Multimodal brain-age prediction and cardiovascular risk: The Whitehall II MRI sub-study.
de Lange A-MG., Anatürk M., Suri S., Kaufmann T., Cole JH., Griffanti L., Zsoldos E., Jensen DEA., Filippini N., Singh-Manoux A., Kivimäki M., Westlye LT., Ebmeier KP.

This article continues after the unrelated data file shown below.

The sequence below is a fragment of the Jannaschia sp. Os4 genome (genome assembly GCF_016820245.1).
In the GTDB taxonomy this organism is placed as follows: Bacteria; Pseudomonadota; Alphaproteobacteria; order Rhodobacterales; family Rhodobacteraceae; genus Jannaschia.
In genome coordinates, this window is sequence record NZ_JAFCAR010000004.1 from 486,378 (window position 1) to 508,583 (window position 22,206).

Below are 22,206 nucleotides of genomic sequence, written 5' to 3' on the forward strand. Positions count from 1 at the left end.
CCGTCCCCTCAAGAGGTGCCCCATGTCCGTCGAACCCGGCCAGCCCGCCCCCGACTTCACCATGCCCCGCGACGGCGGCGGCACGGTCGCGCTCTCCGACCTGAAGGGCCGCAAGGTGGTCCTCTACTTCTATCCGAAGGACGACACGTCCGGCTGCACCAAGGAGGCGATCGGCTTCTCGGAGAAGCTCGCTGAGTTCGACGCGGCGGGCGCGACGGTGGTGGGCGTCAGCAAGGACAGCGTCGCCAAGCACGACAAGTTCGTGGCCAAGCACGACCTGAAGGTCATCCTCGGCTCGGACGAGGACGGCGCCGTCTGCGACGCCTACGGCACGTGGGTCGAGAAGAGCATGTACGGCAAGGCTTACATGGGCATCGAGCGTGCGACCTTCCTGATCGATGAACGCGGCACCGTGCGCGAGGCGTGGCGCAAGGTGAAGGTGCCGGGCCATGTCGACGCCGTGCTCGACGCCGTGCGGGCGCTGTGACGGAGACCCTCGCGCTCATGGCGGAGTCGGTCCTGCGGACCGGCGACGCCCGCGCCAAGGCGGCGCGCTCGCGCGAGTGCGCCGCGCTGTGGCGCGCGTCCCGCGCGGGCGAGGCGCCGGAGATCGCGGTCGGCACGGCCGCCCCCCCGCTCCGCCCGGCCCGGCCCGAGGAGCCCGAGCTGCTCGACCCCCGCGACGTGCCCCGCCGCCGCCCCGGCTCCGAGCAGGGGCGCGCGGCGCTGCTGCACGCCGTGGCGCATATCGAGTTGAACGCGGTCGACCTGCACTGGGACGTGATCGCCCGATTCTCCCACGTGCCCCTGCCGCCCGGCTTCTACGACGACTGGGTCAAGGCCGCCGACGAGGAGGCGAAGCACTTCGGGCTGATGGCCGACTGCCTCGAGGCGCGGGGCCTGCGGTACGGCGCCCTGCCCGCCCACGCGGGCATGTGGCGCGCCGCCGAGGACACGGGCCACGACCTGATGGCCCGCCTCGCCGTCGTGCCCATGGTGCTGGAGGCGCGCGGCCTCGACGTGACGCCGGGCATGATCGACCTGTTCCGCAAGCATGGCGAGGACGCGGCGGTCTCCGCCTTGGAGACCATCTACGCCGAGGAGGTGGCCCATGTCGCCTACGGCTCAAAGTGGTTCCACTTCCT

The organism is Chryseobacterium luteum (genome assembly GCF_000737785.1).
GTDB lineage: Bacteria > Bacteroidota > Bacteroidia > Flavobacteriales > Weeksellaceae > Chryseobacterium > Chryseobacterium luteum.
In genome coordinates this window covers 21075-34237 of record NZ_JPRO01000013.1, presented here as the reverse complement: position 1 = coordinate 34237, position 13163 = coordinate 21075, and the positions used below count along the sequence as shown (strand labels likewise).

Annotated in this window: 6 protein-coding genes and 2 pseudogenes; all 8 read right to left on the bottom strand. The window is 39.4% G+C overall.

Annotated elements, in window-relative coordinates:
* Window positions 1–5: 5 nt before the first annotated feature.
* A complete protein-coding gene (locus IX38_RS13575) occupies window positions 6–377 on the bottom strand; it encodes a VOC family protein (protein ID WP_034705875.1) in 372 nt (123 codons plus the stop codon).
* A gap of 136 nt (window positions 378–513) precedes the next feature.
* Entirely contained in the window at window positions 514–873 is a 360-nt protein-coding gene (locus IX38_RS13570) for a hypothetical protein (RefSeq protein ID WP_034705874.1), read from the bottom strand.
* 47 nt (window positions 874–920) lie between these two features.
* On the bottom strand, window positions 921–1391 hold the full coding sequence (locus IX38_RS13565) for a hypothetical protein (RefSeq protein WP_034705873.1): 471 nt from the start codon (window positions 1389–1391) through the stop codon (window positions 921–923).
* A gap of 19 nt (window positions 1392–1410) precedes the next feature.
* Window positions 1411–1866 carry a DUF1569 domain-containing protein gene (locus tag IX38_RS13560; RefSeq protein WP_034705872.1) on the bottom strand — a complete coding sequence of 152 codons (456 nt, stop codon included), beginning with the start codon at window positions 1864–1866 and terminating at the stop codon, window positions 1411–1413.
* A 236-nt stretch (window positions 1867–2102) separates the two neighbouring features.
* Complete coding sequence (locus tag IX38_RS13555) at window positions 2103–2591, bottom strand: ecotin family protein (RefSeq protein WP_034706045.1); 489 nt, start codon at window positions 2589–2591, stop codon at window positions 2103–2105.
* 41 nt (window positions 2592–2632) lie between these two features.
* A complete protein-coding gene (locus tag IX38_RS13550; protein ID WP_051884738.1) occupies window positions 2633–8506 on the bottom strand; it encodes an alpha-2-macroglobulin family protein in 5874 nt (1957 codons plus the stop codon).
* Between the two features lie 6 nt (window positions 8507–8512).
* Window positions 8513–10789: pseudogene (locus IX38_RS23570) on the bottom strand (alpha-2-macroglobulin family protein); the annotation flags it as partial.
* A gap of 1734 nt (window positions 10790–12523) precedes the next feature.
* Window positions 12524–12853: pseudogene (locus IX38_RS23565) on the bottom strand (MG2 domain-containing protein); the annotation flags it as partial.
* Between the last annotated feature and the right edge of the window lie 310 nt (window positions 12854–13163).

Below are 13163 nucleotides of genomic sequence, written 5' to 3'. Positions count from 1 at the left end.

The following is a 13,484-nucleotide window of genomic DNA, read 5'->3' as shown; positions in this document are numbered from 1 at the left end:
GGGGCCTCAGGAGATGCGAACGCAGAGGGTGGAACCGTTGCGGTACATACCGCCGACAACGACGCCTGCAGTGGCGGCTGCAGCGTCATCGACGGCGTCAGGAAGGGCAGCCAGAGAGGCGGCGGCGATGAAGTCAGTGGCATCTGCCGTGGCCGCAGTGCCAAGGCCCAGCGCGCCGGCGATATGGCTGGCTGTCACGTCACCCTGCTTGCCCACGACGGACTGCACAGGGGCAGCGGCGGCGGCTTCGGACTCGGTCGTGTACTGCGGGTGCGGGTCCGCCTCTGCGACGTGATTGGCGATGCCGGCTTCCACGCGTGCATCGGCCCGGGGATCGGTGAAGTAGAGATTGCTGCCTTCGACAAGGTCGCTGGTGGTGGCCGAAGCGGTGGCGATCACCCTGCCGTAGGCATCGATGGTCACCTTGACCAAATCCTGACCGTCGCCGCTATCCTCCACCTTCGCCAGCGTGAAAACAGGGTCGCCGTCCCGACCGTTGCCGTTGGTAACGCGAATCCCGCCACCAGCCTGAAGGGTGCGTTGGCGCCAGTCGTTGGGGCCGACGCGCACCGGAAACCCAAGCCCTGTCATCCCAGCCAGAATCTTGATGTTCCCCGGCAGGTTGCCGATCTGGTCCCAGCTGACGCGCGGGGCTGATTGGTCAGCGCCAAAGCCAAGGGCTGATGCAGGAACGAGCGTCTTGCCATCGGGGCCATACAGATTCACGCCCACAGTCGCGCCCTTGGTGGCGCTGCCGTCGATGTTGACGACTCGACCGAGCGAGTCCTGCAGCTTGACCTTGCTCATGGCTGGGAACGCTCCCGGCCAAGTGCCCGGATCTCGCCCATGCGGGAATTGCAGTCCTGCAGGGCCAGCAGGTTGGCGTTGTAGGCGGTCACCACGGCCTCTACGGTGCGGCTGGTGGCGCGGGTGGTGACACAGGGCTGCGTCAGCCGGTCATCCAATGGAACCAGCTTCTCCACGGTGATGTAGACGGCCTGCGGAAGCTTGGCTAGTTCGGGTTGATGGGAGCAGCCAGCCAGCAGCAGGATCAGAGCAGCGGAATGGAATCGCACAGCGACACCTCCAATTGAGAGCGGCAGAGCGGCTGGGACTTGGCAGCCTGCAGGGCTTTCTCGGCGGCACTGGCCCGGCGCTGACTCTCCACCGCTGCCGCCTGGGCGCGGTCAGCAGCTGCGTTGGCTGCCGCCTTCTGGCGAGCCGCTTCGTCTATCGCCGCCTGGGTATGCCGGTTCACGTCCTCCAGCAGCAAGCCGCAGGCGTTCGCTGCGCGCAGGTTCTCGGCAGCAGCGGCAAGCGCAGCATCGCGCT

Brain age is becoming a widely applied imaging-based biomarker of neural aging and potential proxy for brain integrity and health. We estimated multimodal and modality-specific brain age in the Whitehall II (WHII) MRI cohort using machine learning and imaging-derived measures of gray matter (GM) morphology, white matter microstructure (WM), and resting state functional connectivity (FC). The results showed that the prediction accuracy improved when multiple imaging modalities were included in the model (R2 = 0.30, 95% CI [0.24, 0.36]). The modality-specific GM and WM models showed similar performance (R2 = 0.22 [0.16, 0.27] and R2 = 0.24 [0.18, 0.30], respectively), while the FC model showed the lowest prediction accuracy (R2 = 0.002 [-0.005, 0.008]), indicating that the FC features were less related to chronological age compared to structural measures. Follow-up analyses showed that FC predictions were similarly low in a matched sub-sample from UK Biobank, and although FC predictions were consistently lower than GM predictions, the accuracy improved with increasing sample size and age range. Cardiovascular risk factors, including high blood pressure, alcohol intake, and stroke risk score, were each associated with brain aging in the WHII cohort. Blood pressure showed a stronger association with white matter compared to gray matter, while no differences in the associations of alcohol intake and stroke risk with these modalities were observed. In conclusion, machine-learning based brain age prediction can reduce the dimensionality of neuroimaging data to provide meaningful biomarkers of individual brain aging. However, model performance depends on study-specific characteristics including sample size and age range, which may cause discrepancies in findings across studies.